They made that very clear on the opening drive of the game — a quick, eight-play, 75-yard march for a touchdown. On the second play, Hurts erased any doubts about the strength of his shoulder, hitting DeVonta Smith downfield for a 40-yard gain. He showed he could take a hit too, on two designed runs late in the drive, just before his 16-yard touchdown pass to tight end Dallas Goedert.
That showed the Giants that even though Hurts’ shoulder still isn’t 100 percent, it was “good enough” — as Hurts described it — for him to do it all.
“He seemed like the old Jalen to me,” said running back Miles Sanders. “I’m not going to lie.”
“He set the tone,” Goedert added. “And we all followed along.”
Yes they did, especially on the ground. Sanders ran 17 times for 90 yards. Kenneth Gainwell chipped in 112 yards and a touchdown on 12 carries. Boston Scott added 32 yards on six carries, with his usual touchdown against the Giants, too. There were holes everywhere, created by the Eagles’ powerful offensive line, as the Giants kept having to guess whether Hurts would hand it off or run it himself.
That, Sanders said, “had their defense tired all game.” It sure showed in the fourth quarter, when the Giants have often been at their best this season. The Eagles got the ball back with 13:12 left in the game, after Giants coach Brian Daboll made the odd decision to punt on a 4th and 5 from the Giants 42 with his team down 28-7, and they just steamrolled through an obviously exhausted Giants defense. They put the game away with a 15-play, 70-yard, eight-minute long field goal drive on which they ran 11 times with four different players carrying the ball. Hurts even sprinkled in a couple of passes, too.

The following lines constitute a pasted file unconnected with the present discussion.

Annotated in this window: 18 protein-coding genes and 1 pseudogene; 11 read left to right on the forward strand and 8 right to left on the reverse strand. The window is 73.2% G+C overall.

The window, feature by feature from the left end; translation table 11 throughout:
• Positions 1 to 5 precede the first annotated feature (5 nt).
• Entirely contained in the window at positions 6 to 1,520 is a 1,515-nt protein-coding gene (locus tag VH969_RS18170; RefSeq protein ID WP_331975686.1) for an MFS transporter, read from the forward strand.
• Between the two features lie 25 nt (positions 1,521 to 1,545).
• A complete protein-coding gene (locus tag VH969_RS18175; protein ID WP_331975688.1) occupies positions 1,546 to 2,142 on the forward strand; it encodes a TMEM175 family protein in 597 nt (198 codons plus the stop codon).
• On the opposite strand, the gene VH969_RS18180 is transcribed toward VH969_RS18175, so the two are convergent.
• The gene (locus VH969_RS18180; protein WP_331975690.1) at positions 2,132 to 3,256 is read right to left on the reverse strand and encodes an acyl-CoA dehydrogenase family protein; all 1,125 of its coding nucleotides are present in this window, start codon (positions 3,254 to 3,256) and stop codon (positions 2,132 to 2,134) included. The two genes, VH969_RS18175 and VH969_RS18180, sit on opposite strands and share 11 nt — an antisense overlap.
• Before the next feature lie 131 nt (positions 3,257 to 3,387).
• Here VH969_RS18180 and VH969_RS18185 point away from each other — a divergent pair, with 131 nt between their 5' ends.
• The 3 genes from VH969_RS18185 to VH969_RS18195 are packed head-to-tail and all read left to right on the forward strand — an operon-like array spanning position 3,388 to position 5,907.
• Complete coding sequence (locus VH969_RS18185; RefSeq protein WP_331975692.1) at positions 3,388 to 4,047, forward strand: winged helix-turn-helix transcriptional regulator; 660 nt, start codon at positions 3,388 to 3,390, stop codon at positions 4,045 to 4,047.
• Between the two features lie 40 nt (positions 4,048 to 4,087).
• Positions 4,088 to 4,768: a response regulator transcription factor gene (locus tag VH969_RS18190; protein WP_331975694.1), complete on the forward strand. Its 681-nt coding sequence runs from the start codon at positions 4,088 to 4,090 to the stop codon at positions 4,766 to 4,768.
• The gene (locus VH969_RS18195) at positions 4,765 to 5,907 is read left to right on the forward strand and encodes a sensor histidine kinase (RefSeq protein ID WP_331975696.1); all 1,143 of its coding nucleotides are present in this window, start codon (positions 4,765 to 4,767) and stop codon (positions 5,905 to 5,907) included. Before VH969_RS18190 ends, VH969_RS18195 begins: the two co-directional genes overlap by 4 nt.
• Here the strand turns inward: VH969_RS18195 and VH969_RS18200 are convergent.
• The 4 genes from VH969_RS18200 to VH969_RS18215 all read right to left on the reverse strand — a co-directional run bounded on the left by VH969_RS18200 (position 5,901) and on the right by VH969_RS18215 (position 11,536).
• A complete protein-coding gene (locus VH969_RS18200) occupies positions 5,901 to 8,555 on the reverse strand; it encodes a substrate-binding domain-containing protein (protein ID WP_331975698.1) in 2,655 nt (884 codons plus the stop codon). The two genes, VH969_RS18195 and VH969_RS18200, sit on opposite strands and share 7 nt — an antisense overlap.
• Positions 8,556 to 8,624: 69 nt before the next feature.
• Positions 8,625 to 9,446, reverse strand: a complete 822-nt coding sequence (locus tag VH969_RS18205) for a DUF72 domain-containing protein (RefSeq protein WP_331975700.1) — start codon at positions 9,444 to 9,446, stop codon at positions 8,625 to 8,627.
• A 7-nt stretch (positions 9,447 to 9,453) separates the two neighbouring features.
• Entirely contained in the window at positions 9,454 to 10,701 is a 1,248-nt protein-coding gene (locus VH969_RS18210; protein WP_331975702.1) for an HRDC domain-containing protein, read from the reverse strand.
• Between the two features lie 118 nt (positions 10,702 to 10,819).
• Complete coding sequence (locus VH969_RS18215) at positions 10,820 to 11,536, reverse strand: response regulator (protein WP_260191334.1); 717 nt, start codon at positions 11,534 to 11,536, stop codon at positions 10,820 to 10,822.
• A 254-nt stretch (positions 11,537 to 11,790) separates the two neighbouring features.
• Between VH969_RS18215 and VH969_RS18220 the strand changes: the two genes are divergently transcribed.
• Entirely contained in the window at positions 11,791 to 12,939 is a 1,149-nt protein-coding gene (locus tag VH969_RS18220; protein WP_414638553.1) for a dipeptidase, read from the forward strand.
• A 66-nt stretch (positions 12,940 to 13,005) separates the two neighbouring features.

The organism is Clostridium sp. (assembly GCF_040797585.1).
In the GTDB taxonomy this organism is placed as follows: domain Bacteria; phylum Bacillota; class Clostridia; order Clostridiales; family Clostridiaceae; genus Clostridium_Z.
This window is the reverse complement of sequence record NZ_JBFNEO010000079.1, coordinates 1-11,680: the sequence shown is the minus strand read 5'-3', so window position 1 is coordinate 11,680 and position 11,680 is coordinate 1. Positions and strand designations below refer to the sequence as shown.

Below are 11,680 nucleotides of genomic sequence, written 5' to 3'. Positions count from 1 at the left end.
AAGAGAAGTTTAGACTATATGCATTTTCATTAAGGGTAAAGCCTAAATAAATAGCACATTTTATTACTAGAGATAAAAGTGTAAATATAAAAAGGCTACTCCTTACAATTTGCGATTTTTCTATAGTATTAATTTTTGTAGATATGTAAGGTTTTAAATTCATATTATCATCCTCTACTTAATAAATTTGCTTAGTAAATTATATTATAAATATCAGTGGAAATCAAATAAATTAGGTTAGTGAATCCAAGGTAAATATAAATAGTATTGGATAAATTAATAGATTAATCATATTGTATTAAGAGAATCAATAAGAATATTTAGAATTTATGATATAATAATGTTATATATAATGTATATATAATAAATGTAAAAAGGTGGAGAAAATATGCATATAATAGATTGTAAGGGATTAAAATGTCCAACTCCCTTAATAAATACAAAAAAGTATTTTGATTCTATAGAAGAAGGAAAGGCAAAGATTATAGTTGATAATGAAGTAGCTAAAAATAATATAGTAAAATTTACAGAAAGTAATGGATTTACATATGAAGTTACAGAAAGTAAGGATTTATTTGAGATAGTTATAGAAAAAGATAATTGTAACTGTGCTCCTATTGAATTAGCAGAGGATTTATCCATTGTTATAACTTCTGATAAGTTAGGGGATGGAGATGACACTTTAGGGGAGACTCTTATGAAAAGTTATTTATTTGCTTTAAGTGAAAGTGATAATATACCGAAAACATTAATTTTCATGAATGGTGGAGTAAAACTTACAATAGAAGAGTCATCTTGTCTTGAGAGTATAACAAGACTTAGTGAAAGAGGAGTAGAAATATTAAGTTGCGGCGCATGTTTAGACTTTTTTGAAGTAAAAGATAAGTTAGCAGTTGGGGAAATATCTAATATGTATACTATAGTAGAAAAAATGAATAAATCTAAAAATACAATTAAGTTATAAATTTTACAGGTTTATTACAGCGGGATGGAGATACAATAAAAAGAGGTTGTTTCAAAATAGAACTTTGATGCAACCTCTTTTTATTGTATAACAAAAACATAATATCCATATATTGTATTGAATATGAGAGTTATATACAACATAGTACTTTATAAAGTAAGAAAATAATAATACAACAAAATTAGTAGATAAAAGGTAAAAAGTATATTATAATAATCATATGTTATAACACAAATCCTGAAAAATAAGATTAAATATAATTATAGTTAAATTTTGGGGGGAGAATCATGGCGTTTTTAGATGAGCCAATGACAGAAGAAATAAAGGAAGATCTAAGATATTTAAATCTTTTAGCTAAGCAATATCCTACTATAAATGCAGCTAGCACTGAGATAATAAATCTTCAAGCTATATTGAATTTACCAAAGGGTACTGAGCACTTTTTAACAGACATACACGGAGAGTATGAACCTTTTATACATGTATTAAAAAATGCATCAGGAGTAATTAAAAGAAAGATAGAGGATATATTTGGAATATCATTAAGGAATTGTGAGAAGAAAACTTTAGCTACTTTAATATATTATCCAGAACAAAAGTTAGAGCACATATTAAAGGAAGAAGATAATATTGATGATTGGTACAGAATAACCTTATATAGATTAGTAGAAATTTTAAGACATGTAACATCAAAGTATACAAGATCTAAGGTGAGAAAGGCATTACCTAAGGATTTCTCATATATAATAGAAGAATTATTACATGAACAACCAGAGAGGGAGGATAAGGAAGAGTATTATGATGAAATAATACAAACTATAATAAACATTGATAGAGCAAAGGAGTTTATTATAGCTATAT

With Hurts running the show, directing the attack, the Eagles basically did whatever they wanted to the Giants, in whatever way they wanted to do it.
“I think the most important thing is we’ve been able to be effective in every possible way,” Hurts said. “That’s all you can ask for as an offense. It’s a good thing to have. It’s a special thing when you’re able to do all of that. It’s kind of like ‘Pick your poison’.”
Hurts, though, is the straw that stirs that poison. He’s what makes the Eagles so dangerous, even if he’s not doing the damage himself.
“Jalen is always going to help the running game big time because of what he can do and the threat he poses on the back side,” Sirianni said. “He’s not carrying it. But he’s still going to affect the game. And that’s what he did. He affected the game. And he runs the show out there. He’s like the point guard out there.”
“He’s the captain of the ship,” Sanders added. “He makes stuff a lot easier, yes he does.”
Ralph Vacchiano is the NFC East reporter for FOX Sports, covering the Washington Commanders, Philadelphia Eagles and New York Giants. He spent the previous six years covering the Giants and Jets for SNY TV in New York, and before that, 16 years covering the Giants and the NFL for the New York Daily News. Follow him Twitter at @RalphVacchiano.